Instead of the current patchwork system, a new more effective form of local governance is necessary to unlock regional growth.
Posts Tagged: Lord Heseltine
In a world that changes as fast as this one, constant intellectual regeneration should be our goal. Our recovery papers are a contribution to that.
The pandemic has sparked a new sense of community spirit and civic participation; the question is whether this can extend into the future.
The former Chancellor can become spokesman for a cause, and it isn’t hard to see what it could be: lower spending and taxes.
David Gauke: As a non-Tory at the last election, my worry is that this Government won’t be Conservative enough
As a former Chief Secretary to the Treasury, I am uneasy about the bail-out of Flybe. Every time a private business is bailed out by the taxpayer, the pressure grows.
How the half a century-long Conservative civil war over Europe was won last week in a single day. By the Brexiteers.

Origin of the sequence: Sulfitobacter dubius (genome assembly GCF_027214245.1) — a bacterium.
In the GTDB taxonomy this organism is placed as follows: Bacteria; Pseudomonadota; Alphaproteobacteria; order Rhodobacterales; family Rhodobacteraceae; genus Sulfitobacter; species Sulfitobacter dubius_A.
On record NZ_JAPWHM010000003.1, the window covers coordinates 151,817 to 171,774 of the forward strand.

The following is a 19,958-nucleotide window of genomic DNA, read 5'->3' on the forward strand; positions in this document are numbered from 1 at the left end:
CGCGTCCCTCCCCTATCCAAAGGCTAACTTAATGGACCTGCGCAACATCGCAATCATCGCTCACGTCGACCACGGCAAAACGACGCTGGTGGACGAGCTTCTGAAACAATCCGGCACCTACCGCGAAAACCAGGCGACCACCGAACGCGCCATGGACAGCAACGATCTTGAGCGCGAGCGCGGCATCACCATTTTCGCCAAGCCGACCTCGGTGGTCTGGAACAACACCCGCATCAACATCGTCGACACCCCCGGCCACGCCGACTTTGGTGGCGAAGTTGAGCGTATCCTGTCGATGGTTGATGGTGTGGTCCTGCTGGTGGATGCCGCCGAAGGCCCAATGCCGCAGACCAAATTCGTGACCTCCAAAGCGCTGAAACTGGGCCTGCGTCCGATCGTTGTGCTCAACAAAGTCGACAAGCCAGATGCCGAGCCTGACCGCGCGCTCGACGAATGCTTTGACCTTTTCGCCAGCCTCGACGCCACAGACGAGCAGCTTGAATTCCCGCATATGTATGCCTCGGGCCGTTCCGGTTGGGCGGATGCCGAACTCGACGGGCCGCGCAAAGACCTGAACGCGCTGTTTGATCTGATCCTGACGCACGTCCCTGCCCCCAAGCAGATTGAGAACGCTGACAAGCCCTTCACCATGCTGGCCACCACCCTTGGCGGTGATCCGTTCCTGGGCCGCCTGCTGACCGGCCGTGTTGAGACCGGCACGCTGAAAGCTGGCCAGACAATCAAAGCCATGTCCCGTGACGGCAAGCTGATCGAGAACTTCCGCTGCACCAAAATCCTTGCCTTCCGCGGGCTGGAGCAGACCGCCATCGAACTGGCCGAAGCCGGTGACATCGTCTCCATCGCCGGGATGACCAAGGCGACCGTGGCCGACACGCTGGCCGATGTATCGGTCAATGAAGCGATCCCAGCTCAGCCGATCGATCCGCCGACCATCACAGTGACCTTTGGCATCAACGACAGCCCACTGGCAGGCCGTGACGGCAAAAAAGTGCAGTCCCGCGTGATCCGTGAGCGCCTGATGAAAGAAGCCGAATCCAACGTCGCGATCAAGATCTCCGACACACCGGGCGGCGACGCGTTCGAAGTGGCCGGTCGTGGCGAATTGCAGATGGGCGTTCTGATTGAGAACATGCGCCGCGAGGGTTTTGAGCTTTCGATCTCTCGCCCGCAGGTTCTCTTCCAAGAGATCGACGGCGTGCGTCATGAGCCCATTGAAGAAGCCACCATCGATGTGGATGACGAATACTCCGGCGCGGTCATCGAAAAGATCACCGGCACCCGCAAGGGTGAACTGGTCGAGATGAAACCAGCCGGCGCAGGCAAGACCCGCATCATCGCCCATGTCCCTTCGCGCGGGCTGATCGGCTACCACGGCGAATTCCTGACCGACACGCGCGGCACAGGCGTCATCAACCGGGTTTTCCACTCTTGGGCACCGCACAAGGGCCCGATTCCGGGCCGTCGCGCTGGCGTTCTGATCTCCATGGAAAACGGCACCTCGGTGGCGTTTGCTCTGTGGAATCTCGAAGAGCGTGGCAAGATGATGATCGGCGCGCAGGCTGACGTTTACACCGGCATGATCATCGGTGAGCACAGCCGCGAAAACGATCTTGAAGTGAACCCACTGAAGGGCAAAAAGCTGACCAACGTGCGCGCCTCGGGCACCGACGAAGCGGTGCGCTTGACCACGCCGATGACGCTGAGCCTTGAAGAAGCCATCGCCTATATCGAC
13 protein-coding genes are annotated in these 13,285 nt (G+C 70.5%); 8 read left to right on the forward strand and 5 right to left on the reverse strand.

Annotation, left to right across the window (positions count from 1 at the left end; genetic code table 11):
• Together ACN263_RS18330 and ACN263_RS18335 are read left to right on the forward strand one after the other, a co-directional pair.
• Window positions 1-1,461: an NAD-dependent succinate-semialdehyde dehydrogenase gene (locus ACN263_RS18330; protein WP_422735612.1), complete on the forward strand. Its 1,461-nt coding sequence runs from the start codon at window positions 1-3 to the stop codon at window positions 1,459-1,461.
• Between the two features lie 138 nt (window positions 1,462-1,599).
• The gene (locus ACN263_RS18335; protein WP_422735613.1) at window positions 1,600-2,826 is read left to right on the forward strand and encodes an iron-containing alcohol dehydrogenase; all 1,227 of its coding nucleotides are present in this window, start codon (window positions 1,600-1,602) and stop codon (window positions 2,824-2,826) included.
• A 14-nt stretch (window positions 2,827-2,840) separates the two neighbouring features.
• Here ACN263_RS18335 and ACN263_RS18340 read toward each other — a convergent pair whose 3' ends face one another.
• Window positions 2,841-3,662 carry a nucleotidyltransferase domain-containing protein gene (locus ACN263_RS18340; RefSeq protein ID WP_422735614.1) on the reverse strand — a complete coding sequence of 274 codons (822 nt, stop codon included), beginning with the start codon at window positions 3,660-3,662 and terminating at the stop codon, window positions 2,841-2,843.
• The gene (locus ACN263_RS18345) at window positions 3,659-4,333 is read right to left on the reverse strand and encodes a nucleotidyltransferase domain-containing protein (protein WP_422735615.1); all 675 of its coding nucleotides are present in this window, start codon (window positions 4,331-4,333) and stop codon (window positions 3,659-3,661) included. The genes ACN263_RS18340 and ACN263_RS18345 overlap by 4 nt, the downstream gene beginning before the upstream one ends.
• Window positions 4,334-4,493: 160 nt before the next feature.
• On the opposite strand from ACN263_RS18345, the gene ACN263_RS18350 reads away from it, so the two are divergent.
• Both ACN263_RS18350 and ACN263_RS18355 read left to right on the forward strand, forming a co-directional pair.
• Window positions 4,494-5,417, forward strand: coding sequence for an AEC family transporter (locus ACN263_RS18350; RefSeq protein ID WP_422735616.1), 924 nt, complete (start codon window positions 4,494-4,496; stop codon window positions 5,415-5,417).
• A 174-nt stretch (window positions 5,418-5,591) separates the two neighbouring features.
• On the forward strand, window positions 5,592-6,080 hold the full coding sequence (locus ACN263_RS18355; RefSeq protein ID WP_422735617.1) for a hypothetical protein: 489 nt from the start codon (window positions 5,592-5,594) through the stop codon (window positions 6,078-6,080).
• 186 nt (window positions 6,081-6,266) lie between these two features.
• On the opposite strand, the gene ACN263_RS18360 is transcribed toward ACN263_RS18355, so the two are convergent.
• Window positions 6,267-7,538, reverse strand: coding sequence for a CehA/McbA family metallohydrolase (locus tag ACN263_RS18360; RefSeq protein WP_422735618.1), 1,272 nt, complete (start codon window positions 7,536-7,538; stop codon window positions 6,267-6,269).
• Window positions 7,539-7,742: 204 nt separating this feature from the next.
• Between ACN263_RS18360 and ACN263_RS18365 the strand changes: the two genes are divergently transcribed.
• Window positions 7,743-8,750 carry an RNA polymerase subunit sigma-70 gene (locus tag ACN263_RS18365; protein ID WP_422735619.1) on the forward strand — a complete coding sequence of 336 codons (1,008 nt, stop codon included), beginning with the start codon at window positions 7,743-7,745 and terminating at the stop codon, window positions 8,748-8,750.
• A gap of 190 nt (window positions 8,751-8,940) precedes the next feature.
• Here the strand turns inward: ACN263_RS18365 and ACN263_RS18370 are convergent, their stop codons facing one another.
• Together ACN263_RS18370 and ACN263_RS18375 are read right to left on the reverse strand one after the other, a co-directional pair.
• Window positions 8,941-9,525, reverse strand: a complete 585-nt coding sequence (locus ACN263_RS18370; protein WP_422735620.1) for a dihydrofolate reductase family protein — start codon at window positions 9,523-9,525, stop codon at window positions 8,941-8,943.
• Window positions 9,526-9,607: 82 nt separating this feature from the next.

One has to pinch oneself to remember that as recently as last July May was Prime Minister, Hammond Chancellor of the Exchequer and Gauke Lord Chancellor.
It’s not just about there being more Tory MPs. There has been a remarkable clearout of the establishment figures.
The former Deputy Prime Minister says that Johnson’s new adviser is “more or less running the show”
A Prime Minister might, in the autumn, ask the Queen to prorogue Parliament until the day after exit is legally due on 31 October.
They’ve taken the central political technique of this form of populism — promising to spend other people’s money — and privatised it.
The 1922 Committee Executive has already pointed her towards the exit door. It should now take her gently by the arm, and steer her through it as soon as possible.
Daniel Hannan: We still have time to switch course from disaster. Just. It’s up to Conservative MPs to act now.
The logic is clear enough. The EU’s choice would be between no backstop and nothing else either; or no backstop and agreement on everything else.
Fairly or unfairly, the pro-EU cause is already associated with elites. The arrival of the Withdrawal Bill in the Upper House will do nothing to diminish that impression.
Economically, it could be transformational, as it has been in Norway, which established its fund back in the early 1990s. It is now worth over a trillion dollars.
Plus: We need a Housing Minister who will do for new homes what Michael Heseltine did with development corporations in the 1980s.